You’ve heard of the Napa Valley wine auction, that stellar, expensive summer dueling among high-end wines for celebrity. But have you heard of Premiere Napa Valley, a similar vinous stand-off held every winter? Probably not, unless you trade in wine and have clients willing to put down as much as, say, $1,000 for a bottle of the valley’s famous Cabernet Sauvignon.
Last weekend, attendees walked into a gorgeous, historic edifice called Greystone, just north of St. Helena, a town that once housed a wine cooperative and is today the western headquarters of the Culinary Institute of America. After swishing up an elaborate staircase, the oenophiles tasted barrel samples of special cuvées (blends) made just for this event and wolfed down wild mushroom risotto and grass-fed beef sliders, then trekked across to the auction hall to wave paddles in crazed semaphore, majorly lightening their wallets in the process.
You’re allowed inside only if you’re an insider, the ultimate wine country catch-22. Some lucky journalists, however, were permitted to bear witness to a ritual that transcends wine and, occasionally, reason. One of this year’s most expensive lots — five cases of 2009 cab from Dana Estates — sold for $70 thousand. In total, only 200 small lots of fought-over wine brought in more than $3 million.
How, you’re asking, can that outlay be justified by flinty-eyed distributors, restaurateurs, and collectors in a world beaten by economic headwinds and political uncertainty? The answer is, as in the world of fine art, limited supply — and the allure of connoisseurship. Just as a limited print from a well-known artist often brings in big money, bottles of these one-time blends from discreet vineyards attract those obsessed about owning, and tasting, rare wine. Toss in the large residual value of bragging rights and the sheer, if stunningly costly, pleasure of pulling a cork in one of these dark, lithe silhouettes, and you understand the attraction.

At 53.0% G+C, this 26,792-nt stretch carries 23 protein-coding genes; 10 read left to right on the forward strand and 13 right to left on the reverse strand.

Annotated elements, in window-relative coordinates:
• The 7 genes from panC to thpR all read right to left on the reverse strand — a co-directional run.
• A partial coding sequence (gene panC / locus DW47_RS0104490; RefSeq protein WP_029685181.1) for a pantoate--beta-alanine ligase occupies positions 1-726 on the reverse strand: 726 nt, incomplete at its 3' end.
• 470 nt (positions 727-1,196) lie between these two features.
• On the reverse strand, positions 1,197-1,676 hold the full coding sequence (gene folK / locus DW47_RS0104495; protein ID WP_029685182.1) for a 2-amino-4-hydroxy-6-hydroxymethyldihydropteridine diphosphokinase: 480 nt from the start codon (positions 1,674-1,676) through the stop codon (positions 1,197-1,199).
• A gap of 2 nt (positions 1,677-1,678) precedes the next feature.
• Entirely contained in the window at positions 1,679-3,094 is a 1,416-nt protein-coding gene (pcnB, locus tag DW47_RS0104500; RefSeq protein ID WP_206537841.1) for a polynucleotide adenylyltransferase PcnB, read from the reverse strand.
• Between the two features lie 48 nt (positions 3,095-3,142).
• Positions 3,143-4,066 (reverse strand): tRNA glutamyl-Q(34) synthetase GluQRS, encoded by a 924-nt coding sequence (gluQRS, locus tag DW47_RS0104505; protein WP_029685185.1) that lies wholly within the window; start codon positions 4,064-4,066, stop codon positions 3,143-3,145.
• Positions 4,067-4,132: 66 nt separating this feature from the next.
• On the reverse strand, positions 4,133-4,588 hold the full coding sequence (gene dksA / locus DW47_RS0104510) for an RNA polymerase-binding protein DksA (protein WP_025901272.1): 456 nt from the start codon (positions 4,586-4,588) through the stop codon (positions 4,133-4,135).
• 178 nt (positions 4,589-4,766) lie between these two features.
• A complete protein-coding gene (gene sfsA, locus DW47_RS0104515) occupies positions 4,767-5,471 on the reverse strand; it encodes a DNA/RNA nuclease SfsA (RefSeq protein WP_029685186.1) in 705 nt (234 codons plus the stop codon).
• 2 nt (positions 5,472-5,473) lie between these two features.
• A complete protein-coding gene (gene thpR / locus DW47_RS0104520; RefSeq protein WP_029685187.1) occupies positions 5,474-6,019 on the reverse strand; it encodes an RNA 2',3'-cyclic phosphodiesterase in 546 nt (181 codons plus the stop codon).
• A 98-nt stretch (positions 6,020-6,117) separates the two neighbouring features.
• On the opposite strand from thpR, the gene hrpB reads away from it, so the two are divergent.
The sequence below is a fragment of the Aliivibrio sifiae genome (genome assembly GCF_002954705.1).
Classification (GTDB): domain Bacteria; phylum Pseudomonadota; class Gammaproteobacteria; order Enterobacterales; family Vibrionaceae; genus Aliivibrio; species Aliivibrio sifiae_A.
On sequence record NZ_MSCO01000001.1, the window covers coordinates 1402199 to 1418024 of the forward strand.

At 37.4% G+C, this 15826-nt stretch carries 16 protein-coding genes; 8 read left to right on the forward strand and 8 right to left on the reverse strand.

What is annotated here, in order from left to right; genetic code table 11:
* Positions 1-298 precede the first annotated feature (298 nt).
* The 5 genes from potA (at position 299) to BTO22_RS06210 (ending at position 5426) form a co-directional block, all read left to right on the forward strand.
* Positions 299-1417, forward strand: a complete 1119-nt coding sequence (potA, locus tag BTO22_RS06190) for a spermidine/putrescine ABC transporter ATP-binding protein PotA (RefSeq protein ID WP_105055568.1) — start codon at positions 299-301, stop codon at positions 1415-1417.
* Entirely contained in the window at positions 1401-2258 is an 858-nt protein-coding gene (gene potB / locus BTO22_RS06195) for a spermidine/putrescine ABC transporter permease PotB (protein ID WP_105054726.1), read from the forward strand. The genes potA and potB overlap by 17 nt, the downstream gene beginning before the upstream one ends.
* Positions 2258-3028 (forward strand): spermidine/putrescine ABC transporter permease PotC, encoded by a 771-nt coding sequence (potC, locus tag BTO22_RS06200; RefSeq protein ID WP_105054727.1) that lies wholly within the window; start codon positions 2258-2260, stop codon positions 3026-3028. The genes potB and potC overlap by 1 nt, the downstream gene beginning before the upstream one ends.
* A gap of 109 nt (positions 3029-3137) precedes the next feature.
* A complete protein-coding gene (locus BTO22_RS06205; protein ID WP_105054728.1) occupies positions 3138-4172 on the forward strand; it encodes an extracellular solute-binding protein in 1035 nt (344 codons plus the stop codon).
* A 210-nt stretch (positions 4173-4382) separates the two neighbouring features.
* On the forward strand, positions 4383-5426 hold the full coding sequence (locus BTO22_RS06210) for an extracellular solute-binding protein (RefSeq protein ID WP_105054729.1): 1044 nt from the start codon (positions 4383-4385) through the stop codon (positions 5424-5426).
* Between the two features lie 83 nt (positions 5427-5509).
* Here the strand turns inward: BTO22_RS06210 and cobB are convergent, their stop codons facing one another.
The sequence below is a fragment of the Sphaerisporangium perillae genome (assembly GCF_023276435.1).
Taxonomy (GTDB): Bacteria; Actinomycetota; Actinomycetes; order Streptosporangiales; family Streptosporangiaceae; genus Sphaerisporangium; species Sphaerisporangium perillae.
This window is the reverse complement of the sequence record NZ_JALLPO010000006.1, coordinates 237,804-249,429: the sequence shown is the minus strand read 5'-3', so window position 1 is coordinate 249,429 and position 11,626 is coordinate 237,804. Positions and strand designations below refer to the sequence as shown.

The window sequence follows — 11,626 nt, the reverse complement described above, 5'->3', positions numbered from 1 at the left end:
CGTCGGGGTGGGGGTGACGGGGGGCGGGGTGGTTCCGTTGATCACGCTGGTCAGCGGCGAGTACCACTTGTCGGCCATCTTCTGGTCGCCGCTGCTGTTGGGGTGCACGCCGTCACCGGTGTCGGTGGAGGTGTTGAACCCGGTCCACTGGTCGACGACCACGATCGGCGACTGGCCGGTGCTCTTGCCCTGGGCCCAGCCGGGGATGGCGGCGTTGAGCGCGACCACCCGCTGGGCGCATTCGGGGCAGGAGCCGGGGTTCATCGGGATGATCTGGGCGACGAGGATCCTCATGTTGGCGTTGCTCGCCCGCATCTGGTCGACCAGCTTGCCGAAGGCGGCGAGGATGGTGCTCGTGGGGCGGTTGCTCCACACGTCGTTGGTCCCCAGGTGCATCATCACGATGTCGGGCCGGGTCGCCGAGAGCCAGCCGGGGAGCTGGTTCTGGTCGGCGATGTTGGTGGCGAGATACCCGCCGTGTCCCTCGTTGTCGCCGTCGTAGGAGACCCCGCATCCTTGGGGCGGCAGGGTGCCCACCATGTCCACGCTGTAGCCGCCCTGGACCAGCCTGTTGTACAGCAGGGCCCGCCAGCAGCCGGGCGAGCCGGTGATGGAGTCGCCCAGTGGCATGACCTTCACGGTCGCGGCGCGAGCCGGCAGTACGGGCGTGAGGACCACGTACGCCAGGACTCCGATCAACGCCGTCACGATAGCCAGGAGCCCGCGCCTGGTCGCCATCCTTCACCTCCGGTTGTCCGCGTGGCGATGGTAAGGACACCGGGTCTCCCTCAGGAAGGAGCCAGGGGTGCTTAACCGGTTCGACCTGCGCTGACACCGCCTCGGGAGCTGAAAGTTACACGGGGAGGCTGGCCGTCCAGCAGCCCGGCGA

The auction’s a stroke of marketing genius by the Napa Valley Vintners Association, the promotional arm of winery owners that gets half its funding from two frantic hours in Greystone every year — and indirectly gives another boost to prices that may seem impossibly high until they’re compared with those of a first-growth Bordeaux or the best wines of Burgundy and Champagne.
The auction attendees are another rare extravagance, as sensuous as the product they depend on. At Raymond Vineyards, women danced overhead on steel runways, wearing feathers and little else, while guests fed from an inexhaustible raw bar and a “smell-a-vision” (decanters fitted with atomizers) sprayed the essence of wine aromas into their willing nostrils. Everywhere there was good wine, good food and the implication that, yes, it would go on forever.
James Conaway is a featured contributor on Intelligent Travel, and writes freelance for National Geographic Traveler and other publications that are devoted to travel, history, and culture.
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